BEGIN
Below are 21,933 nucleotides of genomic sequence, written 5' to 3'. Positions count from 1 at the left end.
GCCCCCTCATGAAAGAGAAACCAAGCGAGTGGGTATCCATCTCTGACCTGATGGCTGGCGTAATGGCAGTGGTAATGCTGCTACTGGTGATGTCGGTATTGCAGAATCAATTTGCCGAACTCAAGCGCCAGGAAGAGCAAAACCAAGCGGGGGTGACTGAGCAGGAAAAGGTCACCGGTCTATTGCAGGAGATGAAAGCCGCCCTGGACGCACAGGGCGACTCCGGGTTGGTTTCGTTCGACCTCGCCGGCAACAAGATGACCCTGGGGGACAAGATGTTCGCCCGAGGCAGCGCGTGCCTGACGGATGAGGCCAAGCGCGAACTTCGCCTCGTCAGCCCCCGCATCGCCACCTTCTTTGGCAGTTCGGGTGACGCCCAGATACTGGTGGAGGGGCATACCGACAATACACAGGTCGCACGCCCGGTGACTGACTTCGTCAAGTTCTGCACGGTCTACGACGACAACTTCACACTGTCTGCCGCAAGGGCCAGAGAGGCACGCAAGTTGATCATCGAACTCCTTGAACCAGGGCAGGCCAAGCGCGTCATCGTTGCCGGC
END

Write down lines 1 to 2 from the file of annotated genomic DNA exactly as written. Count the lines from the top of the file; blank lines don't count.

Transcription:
Below are 21,933 nucleotides of genomic sequence, written 5' to 3'. Positions count from 1 at the left end.
GCCCCCTCATGAAAGAGAAACCAAGCGAGTGGGTATCCATCTCTGACCTGATGGCTGGCGTAATGGCAGTGGTAATGCTGCTACTGGTGATGTCGGTATTGCAGAATCAATTTGCCGAACTCAAGCGCCAGGAAGAGCAAAACCAAGCGGGGGTGACTGAGCAGGAAAAGGTCACCGGTCTATTGCAGGAGATGAAAGCCGCCCTGGACGCACAGGGCGACTCCGGGTTGGTTTCGTTCGACCTCGCCGGCAACAAGATGACCCTGGGGGACAAGATGTTCGCCCGAGGCAGCGCGTGCCTGACGGATGAGGCCAAGCGCGAACTTCGCCTCGTCAGCCCCCGCATCGCCACCTTCTTTGGCAGTTCGGGTGACGCCCAGATACTGGTGGAGGGGCATACCGACAATACACAGGTCGCACGCCCGGTGACTGACTTCGTCAAGTTCTGCACGGTCTACGACGACAACTTCACACTGTCTGCCGCAAGGGCCAGAGAGGCACGCAAGTTGATCATCGAACTCCTTGAACCAGGGCAGGCCAAGCGCGTCATCGTTGCCGGC